.NET Framework 3.5 Tools
The Windows SDK includes the same .NET Framework 3.5 SP1 versions of the .NET Framework tools that were included in the Windows SDK 7.0. This lets you create applications that target the .NET Framework 3.5 SP1.
.NET Framework 4 Tools
The Windows SDK includes the Visual Studio 2010 versions of the .NET Framework 4 tools. This lets you create applications that target the .NET Framework 4.
The following resources are for all users of the Windows SDK.
Microsoft Help Viewer 1.0
The Microsoft Help Viewer, which was introduced with Visual Studio 2010, lets you view MSDN Help documentation on the Internet. You can also download content that you select, and update or delete it whenever you want.
To keep the Windows SDK download size small, the MSDN documentation is no longer included with the Windows SDK. However, at the end of the Windows SDK Setup, you have the option to download documentation to the computer by using the Help Library Manager. The Help Library Manager lets you select whether you want to view the Help that is online or the Help that is stored on the computer, download Help to the computer, check for updated content to download, or remove the content on the computer. For more information, see Help Library Manager and Microsoft Help System Documentation.
Command Line Build Environment
A redesigned build environment that builds both native (C++, makefile) and managed (Visual C++/CLI, Visual C#, Visual Basic) applications by using the new Visual C++ 2010 compilers/CRT and MSBuild 4.0 that are included with the Windows SDK. You can upgrade projects that were created in earlier Windows SDK versions and you can create debug and release builds that target Windows 7, Windows Server 2008 R2, Windows Server 2008, Windows Vista, Windows XP SP3, and Windows Server 2003 R2. The Windows SDK build environment is now separate from the Visual Studio build environment, and changes that you make to one environment no longer affect the other.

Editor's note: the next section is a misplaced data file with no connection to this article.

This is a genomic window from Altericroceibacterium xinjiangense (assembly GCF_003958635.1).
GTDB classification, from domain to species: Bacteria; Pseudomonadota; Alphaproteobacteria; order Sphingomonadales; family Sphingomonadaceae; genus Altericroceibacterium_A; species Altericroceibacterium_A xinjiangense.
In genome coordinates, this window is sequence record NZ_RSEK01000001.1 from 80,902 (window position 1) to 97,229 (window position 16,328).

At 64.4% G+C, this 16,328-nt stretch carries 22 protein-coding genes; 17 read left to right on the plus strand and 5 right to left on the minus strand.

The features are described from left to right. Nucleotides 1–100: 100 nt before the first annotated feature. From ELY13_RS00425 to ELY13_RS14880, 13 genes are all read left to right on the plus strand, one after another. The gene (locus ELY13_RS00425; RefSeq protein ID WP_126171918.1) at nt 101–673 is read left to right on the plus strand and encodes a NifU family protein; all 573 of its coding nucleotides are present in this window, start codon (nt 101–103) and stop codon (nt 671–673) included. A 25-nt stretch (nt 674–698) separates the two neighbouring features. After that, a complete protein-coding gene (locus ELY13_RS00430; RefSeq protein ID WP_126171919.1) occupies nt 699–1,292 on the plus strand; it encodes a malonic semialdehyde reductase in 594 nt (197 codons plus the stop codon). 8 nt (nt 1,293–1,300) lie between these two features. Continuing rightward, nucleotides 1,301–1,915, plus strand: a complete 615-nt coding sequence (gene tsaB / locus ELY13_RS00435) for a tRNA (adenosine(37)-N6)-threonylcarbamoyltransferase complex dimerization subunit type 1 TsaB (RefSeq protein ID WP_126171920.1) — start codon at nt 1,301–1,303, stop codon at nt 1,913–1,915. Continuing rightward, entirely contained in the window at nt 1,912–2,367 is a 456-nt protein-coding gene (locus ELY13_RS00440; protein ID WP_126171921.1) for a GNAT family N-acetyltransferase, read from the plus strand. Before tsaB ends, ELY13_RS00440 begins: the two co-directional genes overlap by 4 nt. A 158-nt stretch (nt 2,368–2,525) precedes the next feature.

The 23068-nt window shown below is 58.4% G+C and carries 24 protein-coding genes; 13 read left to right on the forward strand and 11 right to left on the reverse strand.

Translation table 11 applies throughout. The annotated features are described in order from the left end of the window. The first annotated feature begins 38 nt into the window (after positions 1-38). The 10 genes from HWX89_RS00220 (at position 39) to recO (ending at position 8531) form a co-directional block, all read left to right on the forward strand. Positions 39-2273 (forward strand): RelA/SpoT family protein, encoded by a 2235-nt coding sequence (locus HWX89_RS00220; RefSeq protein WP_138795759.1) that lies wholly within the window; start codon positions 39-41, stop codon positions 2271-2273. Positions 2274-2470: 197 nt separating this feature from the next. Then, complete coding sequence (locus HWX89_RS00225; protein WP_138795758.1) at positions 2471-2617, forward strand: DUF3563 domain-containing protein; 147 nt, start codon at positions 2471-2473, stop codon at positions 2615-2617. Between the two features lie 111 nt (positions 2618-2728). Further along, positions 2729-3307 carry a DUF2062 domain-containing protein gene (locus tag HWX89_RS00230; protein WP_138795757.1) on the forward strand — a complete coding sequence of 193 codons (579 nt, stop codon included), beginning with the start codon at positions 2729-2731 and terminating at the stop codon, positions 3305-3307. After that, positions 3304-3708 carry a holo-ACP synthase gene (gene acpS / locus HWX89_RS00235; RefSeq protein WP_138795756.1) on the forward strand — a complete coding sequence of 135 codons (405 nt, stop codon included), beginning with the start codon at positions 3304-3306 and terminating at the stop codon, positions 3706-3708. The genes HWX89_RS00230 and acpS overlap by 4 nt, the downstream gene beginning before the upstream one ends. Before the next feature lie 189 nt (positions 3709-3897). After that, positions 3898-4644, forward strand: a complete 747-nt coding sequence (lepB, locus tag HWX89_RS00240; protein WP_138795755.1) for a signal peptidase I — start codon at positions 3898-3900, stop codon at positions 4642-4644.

Tools for both native development and managed development are included in the \Redist\ subfolder in the Windows SDK installation folder, such as Debugging Tools for Windows, Windows Performance Toolkit, Application Verifier, Windows Troubleshooting Pack Designer, Windiff, and others.
The Windows SDK provides the following tools that you can redistribute together with your applications. These redistributable packages are located in the \Redist\ subfolder in the Windows SDK installation folder. By default, the Windows SDK is installed in ..\Program Files\Microsoft SDKs\Windows\v7.1\. For a list of redistributable tools, see the redist.txt file in the \License\ subfolder.
A runtime verification tool for native code that helps you find programming errors that can be difficult to identify with typical application testing. You can run the Application Verifier on your code to identify issues in heaps, handles, and locks.
Tools that help you debug drivers, applications, and services that run on Windows NT 4.0, Windows 2000, Windows XP, Windows Server 2003, Windows Vista, Windows Server 2008, Windows Server 2008 R2, or Windows 7.
Microsoft Visual C++ 2010 Redistributable Package
Installs the runtime components of the Visual C++ Libraries that are required to run applications that are developed with Visual C++ on a computer that does not have Visual C++ 2010 installed. Three versions of the Visual C++ redistributable package are available for download: x86, x64, and Itanium (IA64.
A collection of tools that provide detailed analysis of many performance problems, for example, application start times, start issues, deferred procedure calls and interrupt activity, system responsiveness issues, application resource usage, and interrupt storms.
The tools and components that are described in the following table are not included in the Windows SDK, but they may help you work more efficiently and add capabilities to your applications.
Transfers files asynchronously between a client and a server, and provides information about the progress of the transfers.
Helps you debug drivers, applications, and services.
Integrates the Group Policy functionality of several tools so that administrators can set core Group Policy from one console.
Helps safeguard digital information against unauthorized use, both online and offline, and inside and outside the firewall.
Provides a programming platform for creating and hosting applications that manage Windows-based environments, and provides an integrated management user-interface and administration model.
Installs your applications efficiently, and can enable your product to advertise features without installing them, to install products on demand, and to add user customizations.
Provides a standardized way to manage your computer system, whether it is a local computer or all the computers in an enterprise.
Improves hardware management in a network environment that includes various devices that run a variety of operating systems.
Lets system administrators and programmers access Windows Update and Windows Server Update Services (WSUS) to determine which updates should be applied to a computer, to download those updates, and to install them with little or no user intervention.
Lets system administrators deploy the latest Microsoft product updates, and to manage the distribution of updates that are released through Microsoft Update to computers in their networks.